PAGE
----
And, by and by, a cloud takes all away. Light was either by negligence or affectation changed to fun, which, considered without the rhyme, is indeed better. The next transcriber finding that the word right did not rhyme to sun, supposed it erroneously written, and left it
JOHNS. P. L. 8. Hallomas] That is, about the feast of AllSaints, when winter begins, and the life of a vagrant becomes less comfortable.
Johns. L. 18. None else would] None else would be so simple.
Johnson. P. 177. L. 8. Ob! excellent motion, &c.] I think this paisage requires a note, as every reader does not know, that motion, in the language of Shakespeare's days, fignifies pup. pet. In Ben Jonson's Bartkolemew Fair, it is frequently used in that sense, or rather, perhaps, to fignify a puppet shew; the master whereof may properly be said to be an interpreter, as being the explainer of the inarticulate language of the actors: the speech of the servant is an allufion to that *practice, and he means to say, that Silvia is a puppet, and that Valentine is to interpret to, or rather, for her. Hawk.
L. 13. Here Silvia calls her lover servant. And again, below, she calls him gentle servant; this was the language of ladies to their lovers, at the time when Shake
speare wrote, and as the word is no longer used in that sense, would it not be proper to fix it by a note on this passage?
HAWKINS. P. 178. L. 22. Reafoning] That is, discoursing, talking. An Italianism.
JOHNSON. P. 181. L. 14. I am ibe dog, &c.] This paffage is much confused, and of confusion the present reading makes no end. Sir T. Han ner reads, “ I am the dog, no, the dog is him. self and I am me, the dog is the dog, and I am myself.” This certainly is more reasonable, but I know not how much reason the Author intended to bestow on Launce's soliloquy.
JOHNSON. L. 19. Like a wood Woman!] The first Folios agree in would woman; for which, Mr. Pope substituted ould Woman. But it must be writ, or at least understood, wode Woman. i. e. crazy, frantick with Geief; or distracted, from any Cause.
THEOB, & WARB. Ibid. I think ould woman right. Launce supposes one of his Shoes to stand for his Mother and wishes it could speak like her, i. e, an old Woman not a mad Woman.
REVISAL. P. 184. L. 15. Not without defert.] And not dignified with so much reputation without proportionate merit.
JOHNSON. P. 186. L. 16. No. That you are tvortbiess] I have inserted the particle no to fill up the measure. Johns.
L. 17. Thurio. Madam, my Lord your Fatber.] This. Speech in all the Editions is assigned improperly to Thurio; but he has been all along upon the Stage, and could not know that the Duke wanted his Daughter. Besides, the first Line and half of Silvia's Answer is evidently address’d to two Persons.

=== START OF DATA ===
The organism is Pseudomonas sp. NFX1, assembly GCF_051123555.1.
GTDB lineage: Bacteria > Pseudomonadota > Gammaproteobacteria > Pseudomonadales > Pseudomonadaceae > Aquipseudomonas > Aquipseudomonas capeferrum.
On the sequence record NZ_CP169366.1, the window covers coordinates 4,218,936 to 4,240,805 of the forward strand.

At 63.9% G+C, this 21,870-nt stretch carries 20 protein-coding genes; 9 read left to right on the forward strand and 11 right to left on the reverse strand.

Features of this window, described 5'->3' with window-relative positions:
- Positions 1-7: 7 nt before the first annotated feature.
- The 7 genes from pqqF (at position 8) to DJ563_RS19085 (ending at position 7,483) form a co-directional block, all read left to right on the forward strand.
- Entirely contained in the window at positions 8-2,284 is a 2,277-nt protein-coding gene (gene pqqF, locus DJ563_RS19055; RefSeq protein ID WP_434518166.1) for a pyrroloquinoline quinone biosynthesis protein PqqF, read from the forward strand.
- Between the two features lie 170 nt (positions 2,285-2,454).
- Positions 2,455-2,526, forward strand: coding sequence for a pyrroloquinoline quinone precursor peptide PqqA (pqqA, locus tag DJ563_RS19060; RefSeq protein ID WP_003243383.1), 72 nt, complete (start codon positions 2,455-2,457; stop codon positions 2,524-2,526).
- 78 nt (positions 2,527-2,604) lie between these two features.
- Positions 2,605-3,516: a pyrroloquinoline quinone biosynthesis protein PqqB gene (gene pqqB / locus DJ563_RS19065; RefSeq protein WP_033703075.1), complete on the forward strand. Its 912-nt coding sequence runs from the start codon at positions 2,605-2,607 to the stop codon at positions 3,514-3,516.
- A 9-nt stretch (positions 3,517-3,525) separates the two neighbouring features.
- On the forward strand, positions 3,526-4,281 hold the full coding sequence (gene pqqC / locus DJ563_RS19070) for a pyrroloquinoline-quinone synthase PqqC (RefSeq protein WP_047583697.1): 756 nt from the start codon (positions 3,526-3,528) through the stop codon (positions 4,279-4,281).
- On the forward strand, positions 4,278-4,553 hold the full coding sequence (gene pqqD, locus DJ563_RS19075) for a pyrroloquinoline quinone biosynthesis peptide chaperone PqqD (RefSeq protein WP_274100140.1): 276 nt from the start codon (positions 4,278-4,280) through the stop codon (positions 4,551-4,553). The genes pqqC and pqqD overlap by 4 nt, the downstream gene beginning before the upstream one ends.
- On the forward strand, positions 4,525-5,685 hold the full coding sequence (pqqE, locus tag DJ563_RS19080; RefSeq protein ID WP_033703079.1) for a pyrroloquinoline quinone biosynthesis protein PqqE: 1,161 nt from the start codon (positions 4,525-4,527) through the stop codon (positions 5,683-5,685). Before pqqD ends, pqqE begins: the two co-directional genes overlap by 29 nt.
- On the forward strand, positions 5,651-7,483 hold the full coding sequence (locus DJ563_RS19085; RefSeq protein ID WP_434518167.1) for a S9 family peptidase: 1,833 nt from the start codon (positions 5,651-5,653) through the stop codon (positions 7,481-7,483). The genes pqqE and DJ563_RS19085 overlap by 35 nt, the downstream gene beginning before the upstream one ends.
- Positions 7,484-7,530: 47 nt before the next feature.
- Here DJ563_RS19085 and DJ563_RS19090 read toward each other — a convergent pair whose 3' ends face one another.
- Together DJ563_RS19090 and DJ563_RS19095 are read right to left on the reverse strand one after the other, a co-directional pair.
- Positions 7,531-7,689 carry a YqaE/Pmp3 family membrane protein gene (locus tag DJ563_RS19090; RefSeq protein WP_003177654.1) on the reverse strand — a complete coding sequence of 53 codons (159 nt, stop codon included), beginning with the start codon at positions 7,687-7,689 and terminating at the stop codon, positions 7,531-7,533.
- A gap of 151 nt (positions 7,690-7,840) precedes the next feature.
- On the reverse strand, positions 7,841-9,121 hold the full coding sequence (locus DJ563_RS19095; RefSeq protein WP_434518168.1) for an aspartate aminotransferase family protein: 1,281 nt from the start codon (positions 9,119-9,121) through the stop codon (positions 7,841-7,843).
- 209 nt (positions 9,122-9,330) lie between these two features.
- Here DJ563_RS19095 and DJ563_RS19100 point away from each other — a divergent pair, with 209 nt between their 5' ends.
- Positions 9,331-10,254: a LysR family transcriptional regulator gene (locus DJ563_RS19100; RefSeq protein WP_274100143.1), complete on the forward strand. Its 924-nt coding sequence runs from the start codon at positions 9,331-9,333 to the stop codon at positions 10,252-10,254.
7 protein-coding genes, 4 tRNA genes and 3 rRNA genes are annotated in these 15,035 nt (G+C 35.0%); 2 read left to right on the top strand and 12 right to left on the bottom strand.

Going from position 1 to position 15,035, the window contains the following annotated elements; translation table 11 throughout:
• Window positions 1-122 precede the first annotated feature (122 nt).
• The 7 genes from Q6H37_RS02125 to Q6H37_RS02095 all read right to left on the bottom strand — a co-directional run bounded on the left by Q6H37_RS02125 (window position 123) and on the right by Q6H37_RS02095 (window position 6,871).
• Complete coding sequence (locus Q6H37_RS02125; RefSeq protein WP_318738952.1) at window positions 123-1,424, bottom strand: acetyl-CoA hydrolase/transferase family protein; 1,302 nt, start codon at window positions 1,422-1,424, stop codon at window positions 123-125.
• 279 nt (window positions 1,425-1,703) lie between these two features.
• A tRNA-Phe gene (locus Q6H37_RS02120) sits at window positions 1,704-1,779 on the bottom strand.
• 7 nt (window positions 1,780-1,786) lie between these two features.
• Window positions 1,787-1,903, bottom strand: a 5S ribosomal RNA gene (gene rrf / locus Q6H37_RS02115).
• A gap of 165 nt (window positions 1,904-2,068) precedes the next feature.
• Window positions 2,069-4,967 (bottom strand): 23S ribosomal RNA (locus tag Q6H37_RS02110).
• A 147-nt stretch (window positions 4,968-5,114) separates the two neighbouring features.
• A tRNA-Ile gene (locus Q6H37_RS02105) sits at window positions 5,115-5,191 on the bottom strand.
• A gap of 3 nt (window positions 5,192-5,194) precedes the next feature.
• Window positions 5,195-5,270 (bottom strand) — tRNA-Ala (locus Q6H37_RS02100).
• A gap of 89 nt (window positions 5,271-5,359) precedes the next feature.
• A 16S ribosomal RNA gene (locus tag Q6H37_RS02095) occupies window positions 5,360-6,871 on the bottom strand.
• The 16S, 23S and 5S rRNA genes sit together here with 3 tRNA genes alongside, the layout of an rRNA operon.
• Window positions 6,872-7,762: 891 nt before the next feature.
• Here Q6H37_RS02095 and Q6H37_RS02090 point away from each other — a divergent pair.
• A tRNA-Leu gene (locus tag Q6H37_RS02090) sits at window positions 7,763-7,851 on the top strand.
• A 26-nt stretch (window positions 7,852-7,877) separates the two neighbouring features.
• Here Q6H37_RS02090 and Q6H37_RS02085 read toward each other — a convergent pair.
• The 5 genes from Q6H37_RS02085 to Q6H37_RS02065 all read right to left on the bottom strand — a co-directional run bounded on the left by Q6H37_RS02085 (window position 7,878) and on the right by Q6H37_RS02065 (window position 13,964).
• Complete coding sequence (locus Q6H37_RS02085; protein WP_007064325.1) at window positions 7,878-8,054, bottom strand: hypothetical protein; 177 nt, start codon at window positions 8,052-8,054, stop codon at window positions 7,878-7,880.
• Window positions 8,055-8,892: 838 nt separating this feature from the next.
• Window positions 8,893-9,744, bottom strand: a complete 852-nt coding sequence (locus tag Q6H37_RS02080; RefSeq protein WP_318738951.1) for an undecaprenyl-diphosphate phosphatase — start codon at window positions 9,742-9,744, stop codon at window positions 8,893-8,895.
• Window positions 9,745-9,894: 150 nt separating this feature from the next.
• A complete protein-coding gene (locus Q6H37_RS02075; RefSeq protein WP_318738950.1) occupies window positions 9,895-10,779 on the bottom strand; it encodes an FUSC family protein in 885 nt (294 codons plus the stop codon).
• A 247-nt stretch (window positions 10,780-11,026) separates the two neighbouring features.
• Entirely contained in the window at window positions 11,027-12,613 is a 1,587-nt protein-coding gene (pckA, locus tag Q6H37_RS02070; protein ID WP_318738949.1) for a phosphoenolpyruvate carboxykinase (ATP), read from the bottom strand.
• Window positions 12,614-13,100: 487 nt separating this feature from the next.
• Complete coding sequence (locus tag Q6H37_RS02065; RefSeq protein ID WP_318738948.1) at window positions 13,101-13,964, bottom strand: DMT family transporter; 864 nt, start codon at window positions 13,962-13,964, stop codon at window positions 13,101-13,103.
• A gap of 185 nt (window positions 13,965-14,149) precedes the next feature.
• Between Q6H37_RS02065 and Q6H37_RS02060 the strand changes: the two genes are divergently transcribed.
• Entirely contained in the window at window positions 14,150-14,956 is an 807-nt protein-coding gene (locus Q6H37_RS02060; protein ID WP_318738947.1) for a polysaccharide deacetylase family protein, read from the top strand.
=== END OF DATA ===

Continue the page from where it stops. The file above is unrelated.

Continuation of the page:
A Servant, therefore, must come in and deliver the Message; and then Silvia goes out with Thurio.
THEOBALD. P. 187. L. 7. Włose bigb imperious.] For wkose I read those. I have contemned love and am punish’d. Those high thoughts by which I exalted myself above human parlions or frailties, have brought upon me fasts and groans. JOHNS
L. 15. No woe to bis corre&tion] No misery that can be compared to the punihment inficted by love. Herbert called
for the prayers of the Liturgy a little before his death, faying, None to them, none to them.
JOHNs. L. 30. A principality] The first or principal of women. So the old writers ufe fate. She is a lady, a great ftate. LATYMER. This look is called in state warlie, in others orberwise. Sir T. More.
JOHNS. P. 188. L. 11. Read, Bragardism.
REVISAL. L. 14. Sbe is alone] She stands by herself. There is none to be compared to her.
JOHNSON. P. 189. L. 13. It is mine THEN, or Valentino's Praise] Here Protheus questions with himself, whether it is his own praise, or Valentine's mistress. But not to inhít on the absurdity of falling in love through his own praises, he had not indeed praised her any farther than giving his opinion of her in three words, when his friend asked it of him. In all the old editions, we find the line printed thus,
It is mine, or Valentino's praise ?
It is mine EYE, or Valentino's praise Protheus had just seen Valentine's mistress, whom her lover had been lavishly praising. His encomiums therefore heightening Protheus's idea of her at the interview, it was the less wonder he should be uncertain which had made the strongest impression, Valentine's praises, or his own view of her.
WAR BURTON. Ibid.] Is it mine own, or Valentino's praise.
CAP,* L. 24. With more advice] With more prudence, with more discretion.
JOHNS. L. 28. 'Tis but ber picture] This is evidently a flip of attention, for he had seen her in the last scene, and in high terms offered her his fervice.
JOHNS. P. 190. L. I. Milan] It is Padua in the former editions. See the note on A&t 3,
POPf. L. 21 to 28, inclusive, rejected by HANMER.
L. 23. My staff under fiands me) This equivocation, miserable as it is, has been admitted by Milton in his great Poem. B. VI.
The terms we sent were terms of weight,